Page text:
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Difference between "Not Set" & "Deny" in Security profile

Can someone explain me the difference between "Not Set" & "Deny" with in Security profile. If you can explain me with a small example. I have been so far using only Not Set and would like to know the situations when we need to use Deny instead.

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    Former Member
    Jan 05, 2012 at 04:12 PM


    There is some explanation of this in the Help text which I am posting here. Finally I will try and give an example which might clear out things further.

    Security Profile Overview:

    A security profile is a collection of settings for access rights. Each security profile can be either a class-level profile or an object-level profile. Class-level profiles define settings for all class-level rights, and object-level profiles define settings for all role-based rights. For more information about class-level and object-level access rights, see Accounts and Security.

    Each right in a security profile has a configurable setting of Allow, Deny or Not Set. The following review of access rights explains how to use these settings:

    1. The system first validates class-level rights, and then validates object-level rights. Class-level rights come from the Security Profiles assigned to the user, and from all of the Groups in which the user is a member.

    2. The software merges these rights. If any one of these Security Profiles includes an Allow setting for the right being tested, the user is granted access at the class level, and validation proceeds to the next step. The presence of at least one Allow, regardless of whether Deny settings are also present, is sufficient to pass the access test.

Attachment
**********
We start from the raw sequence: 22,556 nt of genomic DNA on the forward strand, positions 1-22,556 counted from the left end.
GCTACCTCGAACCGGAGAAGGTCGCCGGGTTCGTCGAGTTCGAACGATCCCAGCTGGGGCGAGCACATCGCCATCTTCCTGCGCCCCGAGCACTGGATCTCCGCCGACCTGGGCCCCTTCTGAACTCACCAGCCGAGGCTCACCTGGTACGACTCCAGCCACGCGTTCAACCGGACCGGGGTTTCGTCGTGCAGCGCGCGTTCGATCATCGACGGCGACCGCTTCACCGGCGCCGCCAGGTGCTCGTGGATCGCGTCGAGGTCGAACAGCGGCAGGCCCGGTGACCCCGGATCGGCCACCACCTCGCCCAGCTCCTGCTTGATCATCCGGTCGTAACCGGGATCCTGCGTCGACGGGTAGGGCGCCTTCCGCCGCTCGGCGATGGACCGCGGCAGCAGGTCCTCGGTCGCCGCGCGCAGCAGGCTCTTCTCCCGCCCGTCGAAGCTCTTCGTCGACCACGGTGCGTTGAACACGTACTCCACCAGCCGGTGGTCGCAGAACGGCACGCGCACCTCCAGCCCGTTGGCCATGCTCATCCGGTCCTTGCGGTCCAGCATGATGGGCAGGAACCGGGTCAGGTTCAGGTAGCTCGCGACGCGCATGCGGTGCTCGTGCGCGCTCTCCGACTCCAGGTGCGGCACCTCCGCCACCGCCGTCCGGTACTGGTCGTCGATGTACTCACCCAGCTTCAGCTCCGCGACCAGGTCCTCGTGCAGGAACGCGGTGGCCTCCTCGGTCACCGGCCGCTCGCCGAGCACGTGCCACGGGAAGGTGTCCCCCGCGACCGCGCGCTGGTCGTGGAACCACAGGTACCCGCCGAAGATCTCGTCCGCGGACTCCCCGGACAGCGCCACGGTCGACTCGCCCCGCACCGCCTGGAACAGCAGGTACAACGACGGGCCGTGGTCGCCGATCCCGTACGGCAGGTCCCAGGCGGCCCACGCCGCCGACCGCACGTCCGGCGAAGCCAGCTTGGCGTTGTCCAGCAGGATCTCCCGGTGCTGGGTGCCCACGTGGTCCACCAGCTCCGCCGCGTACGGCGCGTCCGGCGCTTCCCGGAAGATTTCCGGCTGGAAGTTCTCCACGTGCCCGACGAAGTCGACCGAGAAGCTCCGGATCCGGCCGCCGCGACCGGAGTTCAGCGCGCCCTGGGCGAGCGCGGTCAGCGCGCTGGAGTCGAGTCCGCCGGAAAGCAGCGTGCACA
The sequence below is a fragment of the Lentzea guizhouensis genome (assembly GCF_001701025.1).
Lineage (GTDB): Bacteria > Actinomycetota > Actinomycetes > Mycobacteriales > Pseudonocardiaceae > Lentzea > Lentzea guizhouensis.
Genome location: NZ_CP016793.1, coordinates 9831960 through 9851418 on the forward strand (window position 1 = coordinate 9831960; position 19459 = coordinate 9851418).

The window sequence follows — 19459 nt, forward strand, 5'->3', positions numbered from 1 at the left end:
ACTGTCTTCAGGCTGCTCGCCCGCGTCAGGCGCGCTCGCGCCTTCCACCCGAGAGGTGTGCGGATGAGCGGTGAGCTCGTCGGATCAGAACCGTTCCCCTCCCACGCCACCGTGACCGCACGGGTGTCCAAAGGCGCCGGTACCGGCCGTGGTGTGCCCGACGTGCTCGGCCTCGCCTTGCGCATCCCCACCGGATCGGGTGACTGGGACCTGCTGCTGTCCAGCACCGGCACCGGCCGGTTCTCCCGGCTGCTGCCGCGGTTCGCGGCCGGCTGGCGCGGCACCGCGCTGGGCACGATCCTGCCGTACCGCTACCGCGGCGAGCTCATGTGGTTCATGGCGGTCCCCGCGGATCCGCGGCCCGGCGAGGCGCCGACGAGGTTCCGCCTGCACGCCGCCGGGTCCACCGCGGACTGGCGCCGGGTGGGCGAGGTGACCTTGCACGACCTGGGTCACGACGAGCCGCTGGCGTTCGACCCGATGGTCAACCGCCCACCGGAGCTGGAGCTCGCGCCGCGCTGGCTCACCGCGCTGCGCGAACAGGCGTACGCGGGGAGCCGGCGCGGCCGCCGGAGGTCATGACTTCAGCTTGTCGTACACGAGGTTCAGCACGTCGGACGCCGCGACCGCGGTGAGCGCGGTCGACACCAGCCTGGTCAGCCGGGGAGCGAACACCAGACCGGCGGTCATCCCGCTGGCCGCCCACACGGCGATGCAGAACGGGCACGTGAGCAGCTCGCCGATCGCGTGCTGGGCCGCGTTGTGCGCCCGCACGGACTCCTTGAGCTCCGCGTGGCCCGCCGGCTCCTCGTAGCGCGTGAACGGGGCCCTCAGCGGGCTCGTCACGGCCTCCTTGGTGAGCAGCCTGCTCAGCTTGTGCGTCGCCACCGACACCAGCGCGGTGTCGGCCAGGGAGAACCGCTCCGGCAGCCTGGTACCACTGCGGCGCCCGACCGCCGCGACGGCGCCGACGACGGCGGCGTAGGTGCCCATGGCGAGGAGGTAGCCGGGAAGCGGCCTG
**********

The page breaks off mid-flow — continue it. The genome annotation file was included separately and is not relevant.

3. If access is granted at the class level, authorization proceeds to the object-level rights. Again, the software merges all of the relevant Security Profiles. In the case of object-level security, these profiles come from all collaborator roles assigned for this object either directly to the User or to a Group in which the user is a member. If one or more Allow settings are found at the object level, the system grants access. Again, the test is for the presence of one Allow setting; it does not matter if Deny settings are also present.

    4. Rights must be granted at both the class level and the object level for the security framework to authorize the action.

    Denying Access:

    Since the presence of a single Allow setting at both the class and object level is sufficient to grant access, ensuring that actions are explicitly denied requires careful setup. Typically, the best approach to controlling a specific right (for example, editing Cluster configuration objects or approving an RFP) is the following:

    1. Determine whether this right should be controlled at the class level (that is, whether it should have the same settings for all documents of the class, or different settings based on the document) to determine whether to control the Class or Object Security Profiles.

    2. Select the Not Set value for this right in all generally used Security Profiles.

    3. Create two new Security Profiles, which include Not Set for all other values, to avoid side effects. In one Security Profile, specify Allow for the right in question; in the other, specify Deny for the right.

    4. Do one of the following:

    For a class-level right, consider assigning each of these two settings to a distinct Group, and put the users that you want to be denied in the one with the Profile that specifies Deny for the right, and the users you want to allow in the other.

    For an object-level right, follow the same pattern with two collaborator roles.

    This will ensure that approval and denial are tightly controlled and easily managed.

    Now coming to an example, at the Class level there is a function called Analytics which really is not an area in SAP Sourcing that you want to use ir keep in scope. So what can be done is that all the sub profiles that fall under Analytics can be given a value = Not Set. This includes Accounts Payable Type, Customer Master Data 1 and so on.

    Whereas in the Workbench, you want certain roles to have permissions to edit and certain roles to not have the permissions. Hence you would want to use Deny value for those roles as opposed to Not Set.

    Not sure if this helps 😊


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